- Firm may take C$500 million charge after actuarial review
- Insurer keeps dividend steady; CEO calls quarter disappointing
Manulife Financial Corp., Canada’s largest life insurer, reported second-quarter earnings that missed analysts’ estimates as hedging costs and lower investment gains hampered growth.
Second-quarter profit excluding some items was 40 cents a share, according to a statement Thursday, below the 45-cent average estimate of 13 analysts surveyed by Bloomberg. Net income increased 17 percent from the prior-year period to C$704 million ($538 million), or 34 cents a share.
Manulife also said it could take a charge of as much as C$500 million, based on preliminary indications from a review of its actuarial assumptions, such as policyholders’ lifespans. Sales in the company’s wealth operations also slowed amid lower transactions in Asia, where volatile equity markets have hurt Manulife’s investments in recent years.
"While both core earnings and net income this quarter were disappointing, having been impacted by the sharp decline in interest rates and heightened market volatility, I am pleased with how resilient our underlying businesses remained," Chief Executive Officer Donald Guloien, 59, said in the statement.
The Toronto-based firm kept its dividend at 18.5 cents a share, while Bloomberg analysts had forecast an increase to 19.5 cents.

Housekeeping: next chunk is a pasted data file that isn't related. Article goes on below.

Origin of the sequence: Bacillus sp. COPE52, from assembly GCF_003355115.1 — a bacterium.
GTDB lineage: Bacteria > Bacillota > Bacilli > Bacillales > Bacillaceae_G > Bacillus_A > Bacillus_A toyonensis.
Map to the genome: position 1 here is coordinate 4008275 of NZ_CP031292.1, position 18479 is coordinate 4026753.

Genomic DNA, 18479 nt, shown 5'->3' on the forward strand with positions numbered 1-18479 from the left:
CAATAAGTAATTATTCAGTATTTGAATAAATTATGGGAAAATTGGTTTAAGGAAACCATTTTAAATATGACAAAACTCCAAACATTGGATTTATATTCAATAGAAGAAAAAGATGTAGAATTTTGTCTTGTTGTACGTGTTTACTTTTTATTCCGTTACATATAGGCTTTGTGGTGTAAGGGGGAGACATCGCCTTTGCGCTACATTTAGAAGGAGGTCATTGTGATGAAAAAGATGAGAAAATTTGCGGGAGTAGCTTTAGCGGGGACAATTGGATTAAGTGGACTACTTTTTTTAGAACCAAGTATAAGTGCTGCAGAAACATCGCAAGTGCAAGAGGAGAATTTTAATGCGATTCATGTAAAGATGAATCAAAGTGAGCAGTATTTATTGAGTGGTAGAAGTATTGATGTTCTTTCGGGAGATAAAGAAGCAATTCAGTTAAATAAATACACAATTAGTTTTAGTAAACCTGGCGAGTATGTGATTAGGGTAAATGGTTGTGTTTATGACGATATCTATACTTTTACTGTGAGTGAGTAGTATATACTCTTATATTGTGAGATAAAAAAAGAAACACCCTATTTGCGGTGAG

The shares fell 5 percent at 9:53 a.m. in Toronto trading after falling as much as 5.4 percent, the most since June 24. The drop brings Manulife’s decline to 18 percent this year, underperforming peers in the Standard & Poor’s/TSX Financials Index, which has gained 5 percent.
The firm said it had zero core investment gains in the quarter, plummeting from gains of C$51 million in the prior year. Manulife’s investments have been buffeted for several years by volatile markets, low interest rates globally, and the slump in oil prices.
Manulife also took an extra C$32 million to increase hedging positions, while higher interest expenses on debt and costs for strategic plans, combined with a strengthening U.S. dollar led to an additional C$51 million drop in core profit.
Profit from sales of insurance products increased 10 percent from the prior year period to C$557 million, led by a 30 percent advance in Asia and 23 percent in Canada. U.S. insurance profit declined 19 percent. Double-digit core profit growth in Asia and Canada was offset by higher claims costs.
Asset management earnings slid 5 percent to C$152 million, led by a 14 percent profit drop in Asia following lower mutual-fund sales in Hong Kong and mainland China, and as its net flows in the region were halved to $1.3 billion from the prior year. Earnings from wealth management were down 8 percent in the U.S. amid heightened competition and "challenging market conditions." Canadian wealth-management profit increased 28 percent to C$46 million amid increased fee income.
The company is reviewing its actuarial assumptions, or estimates of policyholder lifespans and other factors used to calculate premiums or benefits, for its long-term care and U.S. variable annuity units.